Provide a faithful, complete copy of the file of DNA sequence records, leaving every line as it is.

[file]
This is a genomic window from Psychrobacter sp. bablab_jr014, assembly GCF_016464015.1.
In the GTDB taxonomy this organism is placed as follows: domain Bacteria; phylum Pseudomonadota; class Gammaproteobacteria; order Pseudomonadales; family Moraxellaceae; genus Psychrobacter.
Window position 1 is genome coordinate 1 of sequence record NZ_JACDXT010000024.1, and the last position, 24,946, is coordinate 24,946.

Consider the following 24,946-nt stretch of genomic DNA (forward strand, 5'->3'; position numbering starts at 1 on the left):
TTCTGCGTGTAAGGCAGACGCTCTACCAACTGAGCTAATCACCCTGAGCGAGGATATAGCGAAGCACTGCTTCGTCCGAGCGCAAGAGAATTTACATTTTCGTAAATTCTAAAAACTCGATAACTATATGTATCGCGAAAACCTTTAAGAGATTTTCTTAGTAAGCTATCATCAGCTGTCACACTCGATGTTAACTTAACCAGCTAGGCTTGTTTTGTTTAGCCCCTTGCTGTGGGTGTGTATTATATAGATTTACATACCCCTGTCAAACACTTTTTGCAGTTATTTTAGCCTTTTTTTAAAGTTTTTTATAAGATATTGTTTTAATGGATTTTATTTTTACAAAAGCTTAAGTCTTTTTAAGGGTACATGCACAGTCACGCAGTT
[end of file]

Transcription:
This is a genomic window from Psychrobacter sp. bablab_jr014, assembly GCF_016464015.1.
In the GTDB taxonomy this organism is placed as follows: domain Bacteria; phylum Pseudomonadota; class Gammaproteobacteria; order Pseudomonadales; family Moraxellaceae; genus Psychrobacter.
Window position 1 is genome coordinate 1 of sequence record NZ_JACDXT010000024.1, and the last position, 24,946, is coordinate 24,946.

Consider the following 24,946-nt stretch of genomic DNA (forward strand, 5'->3'; position numbering starts at 1 on the left):
TTCTGCGTGTAAGGCAGACGCTCTACCAACTGAGCTAATCACCCTGAGCGAGGATATAGCGAAGCACTGCTTCGTCCGAGCGCAAGAGAATTTACATTTTCGTAAATTCTAAAAACTCGATAACTATATGTATCGCGAAAACCTTTAAGAGATTTTCTTAGTAAGCTATCATCAGCTGTCACACTCGATGTTAACTTAACCAGCTAGGCTTGTTTTGTTTAGCCCCTTGCTGTGGGTGTGTATTATATAGATTTACATACCCCTGTCAAACACTTTTTGCAGTTATTTTAGCCTTTTTTTAAAGTTTTTTATAAGATATTGTTTTAATGGATTTTATTTTTACAAAAGCTTAAGTCTTTTTAAGGGTACATGCACAGTCACGCAGTT